by Jenny Chanfreau
On Wednesday 27 September 2017, LSE Gender PhD students organised an event titled Why feminism? An open discussion about doing gender research. During this event, PhD and MSc students from a range of disciplines engaged in a conversation framed around a series of questions: What does it mean to say we are working with gender studies? What does a gender perspective allow in research? How do we know research to be feminist, queer and/or postcolonial? What questions does that raise for our work? This series of posts presents the transcripts of the speakers’ discussion papers, beginning with Jenny Chanfreau’s reflections on quantitative analysis and divergent understandings of gender.
I thought I’d start with this question — What does it mean to say I am working in gender studies? — by reflecting on how my project seems to be perceived by others outside gender studies and academia. When strangers or acquaintances ask what my PhD is about I say I’m investigating how men and women’s work-family life-courses have changed over time in the UK. If they ask, I say that I analyse survey data to do this investigation. Most don’t ask. My initial answer seems to satisfy most people who aren’t really that interested in my reply, they’re just making polite conversation while waiting at the school gate or mingling at a BBQ. However, if I’m asked what department I’m in, the response Gender Studies is always followed by nods that this makes sense. ‘Gender’ equals women & men, right? It’s all quite neat, all boxed up with a bow on top.
And to be fair, for that sort of polite, somewhat disinterested, conversation I’m quite happy to keep it that way. No need to open a can of worms of reflections on how my research is influenced by my social position and whose voices and experiences aren’t being reflected because of my choice of methods. No need then and there to get into the tensions of trying to reconcile the complexities of the social construct of gender using the binary variable available in survey data which conflates sex and gender. Sometimes it’s nice to just park the complications.
When actually ‘at work’ on my project it’s a different story — how to think and write about gender in my research obviously preoccupies me a lot. And how gender is understood by people outside gender studies circles — in particular among those social researchers generally in the business of collecting or analysing quantitative data — is something I spend a lot of time thinking about.
‘Gender’ seems to be one of those terms where everyone fills in their own meaning, which makes interdisciplinary conversations somewhat tricky. For some, it appears to be simply a synonym for sex. For others, it seems to be the socially prescribed roles and behaviours that are attached to sex categories, or perhaps a combination of the two. But even when gender is treated as a social construction in the sense of social expectation, power often seems to slip out of view.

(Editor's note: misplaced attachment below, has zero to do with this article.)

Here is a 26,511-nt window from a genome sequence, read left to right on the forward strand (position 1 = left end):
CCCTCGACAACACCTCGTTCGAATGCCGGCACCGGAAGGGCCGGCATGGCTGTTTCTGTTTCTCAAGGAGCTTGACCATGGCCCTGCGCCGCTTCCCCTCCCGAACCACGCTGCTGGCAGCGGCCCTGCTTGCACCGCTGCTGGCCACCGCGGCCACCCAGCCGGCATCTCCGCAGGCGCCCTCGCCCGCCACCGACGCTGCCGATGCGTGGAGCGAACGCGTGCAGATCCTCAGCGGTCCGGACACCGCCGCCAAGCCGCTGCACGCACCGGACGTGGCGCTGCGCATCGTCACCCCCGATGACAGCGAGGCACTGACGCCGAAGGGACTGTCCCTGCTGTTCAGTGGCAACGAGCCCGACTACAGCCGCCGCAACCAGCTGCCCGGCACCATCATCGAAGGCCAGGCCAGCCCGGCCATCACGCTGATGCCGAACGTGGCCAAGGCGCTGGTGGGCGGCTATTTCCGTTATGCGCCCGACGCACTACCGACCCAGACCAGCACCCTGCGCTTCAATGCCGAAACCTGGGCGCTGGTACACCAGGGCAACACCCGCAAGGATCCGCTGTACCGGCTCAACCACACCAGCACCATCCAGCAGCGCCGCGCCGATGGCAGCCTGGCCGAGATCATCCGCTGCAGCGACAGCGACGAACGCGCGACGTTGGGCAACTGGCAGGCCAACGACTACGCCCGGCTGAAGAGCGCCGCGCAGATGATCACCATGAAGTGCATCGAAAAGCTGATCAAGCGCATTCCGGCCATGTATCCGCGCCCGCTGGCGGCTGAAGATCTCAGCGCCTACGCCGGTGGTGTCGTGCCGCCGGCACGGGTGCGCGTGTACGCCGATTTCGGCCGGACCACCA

To draw on Jill Williams’ (2010) argument for ‘feminist-demography’, which I think has wide application for much quantitative social science,
the importance of gender to social processes is its relationship to power. Feminist-demography requires attention to how gender as an organising principle bestows differential power and how that power affects demographic outcomes.
I agree, but I wonder how accessible this was for her intended audience — which I presume was mainstream demographers — the gender-studies-uninitiated, if you like.
An example might help illustrate what I mean: A while back I had a conversation with a former colleague, we were catching up on her work and my studies, and I shared that I had been posed a question in a seminar about how my project could capture how gender has changed over time. I was prattling on about how exciting this question was to me and how it had cut straight through to the importance of context. My friend looked thoroughly perplexed: Gender changing over time? I don’t even understand what that means. And so, a question that made a lot of sense to me, after a year or so in a gender studies department, made no sense at all when encountered through the lens of survey data, categorical variables and quantitative measurement of change.
The idea of a threshold concept provides an apt explanation for these very different ways of understanding. I first learned about threshold concepts last year in the training for new class teachers. This was in the context of teaching quantitative subjects but I remember being struck by how well it seemed to capture my experience of coming to gender studies. To quote Erik Meyer and Ray Land:
A threshold concept can be considered as akin to a portal, opening up a new and previously inaccessible way of thinking about something. It represents a transformed way of understanding, or interpreting, or viewing something without which the learner cannot progress.